Next week's meeting of trade ministers from all the 157 member-countries of the World Trade Organisation (WTO) is an important one. This year is the tenth anniversary of the Doha Round of global trade talks. And, G-20 leaders have (during the November 3-4 Cannes summit) already hinted the Round should be quashed.
Thus, it remains to be seen whether the December 15-17 ministerial at the WTO headquarters in Geneva would finally sound the end for the Round or whether a map ahead is charted.
Trade experts believe killing the round would be detrimental for countries like India, China and Brazil, which still have some gains to achieve.
Quashing the round would also deal a big blow to the least developed countries, which would benefit more from a multilateral trade agreement that would help them export more by gaining access into richer markets.
According to WTO director-general Pascal Lamy, the coming ministerial would act as a platform where every member would pledge achieving "real progress" by 2012. Lamy, during his report on the Doha Round to the WTO's General Council, said the meet should have delegates ready to show political will in breaking the impasse in talks.
However, the latest G20 summit in France saw leaders clarifying that the current round of global trade talks that started in Doha in 2001 "cannot continue using current methods", as these had "failed to bring the Doha cycle to a conclusion over the last 10 years".
They are, they said, ready to give it a new approach to strengthen the multilateral trading system and make progress in the areas "of interest to the poorest countries", according to a communiqué on trade issued at the end of the summit.
The document adds that the G20 would be launching work on new regulations regarding the questions raised by the crisis. Also, these would go beyond what was mandated in the Doha Development Agenda.
Abhijit Das of the Indian Institute of Foreign Trade (IIFT) says only WTO can address and resolve some of the core concerns of emerging economies, including reduction in developed country farm subsidies.
"It would be in the interest of the emerging economies
Das, who heads the Centre for WTO Studies in the IIFT, says the G20 leaders' statement should be seen as a strong push to negotiators for being more constructive in concluding the Doha Round.
Officials in the ministry of commerce and industry say the ministerial will see countries trying to work out some sort of a beneficial package for poor countries. In April, the WTO had circulated a set of negotiating texts on all the areas, which was denounced by the developing countries. Hence, the negotiations had been taking place on the basis of the texts circulated in 2008, to US resistance.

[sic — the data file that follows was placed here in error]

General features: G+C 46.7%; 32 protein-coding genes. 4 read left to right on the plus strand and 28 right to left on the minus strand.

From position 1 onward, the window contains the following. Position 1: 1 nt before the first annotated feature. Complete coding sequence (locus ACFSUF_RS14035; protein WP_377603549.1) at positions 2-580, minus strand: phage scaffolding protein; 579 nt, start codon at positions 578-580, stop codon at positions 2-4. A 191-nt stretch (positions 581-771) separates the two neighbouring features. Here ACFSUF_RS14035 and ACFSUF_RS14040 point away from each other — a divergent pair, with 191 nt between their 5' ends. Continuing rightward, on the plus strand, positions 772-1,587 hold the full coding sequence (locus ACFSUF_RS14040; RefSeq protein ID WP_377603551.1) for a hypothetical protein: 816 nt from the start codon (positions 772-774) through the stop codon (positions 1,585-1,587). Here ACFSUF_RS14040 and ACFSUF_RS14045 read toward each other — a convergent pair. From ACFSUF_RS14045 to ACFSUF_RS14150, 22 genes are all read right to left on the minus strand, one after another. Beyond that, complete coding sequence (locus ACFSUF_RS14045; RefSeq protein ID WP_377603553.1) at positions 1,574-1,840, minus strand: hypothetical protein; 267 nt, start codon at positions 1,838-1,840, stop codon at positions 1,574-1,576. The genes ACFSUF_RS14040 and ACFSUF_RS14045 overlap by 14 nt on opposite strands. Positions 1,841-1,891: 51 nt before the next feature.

The Doha talks, says a senior official from the ministry who is involved in the negotiations, can come to a meaningful conclusion only when countries start scaling back their ambitions and adhere to only what was agreed to in 2001, that had development as the core objective for poorer countries. "For God's sake, it was a development round - and not where countries would indulge their mercantilist ambitions," he told Business Standard.
Now, as the US is heading for yet another presidential election, in 2012, Doha will, doubtless, remain on the back-burner for some time.
"Any failure of the multilateral process will not only impact developing countries, but hurt the credibility of an institution, the WTO," says T S Vishwanath, principal adviser, trade policy, at APJ-SLG Law Offices. Lamy, who had been spearheading the talks as the DG of WTO for the last six years, had been asserting for the last couple of years that 80 per cent of the job is done.
The negotiating process, according to Biswajit Dhar, director-general of RIS, the New Delhi-based think tank, says the Doha talks have became hostage to dominant interest groups in the major economies.
As for the Indian industry, it has taken a wait-and-watch approach. Ficci secretary-general Rajiv Kumar says "The next task will be to draw the work plan for 2012 towards the conclusion of the Doha Round, with a balanced outcome in accordance with its development-led mandate."
The Round has been the longest of all multilateral trade negotiations. Prior to this, the Uruguay Round went on for eight years under the General Agreement on Tariffs and Trade.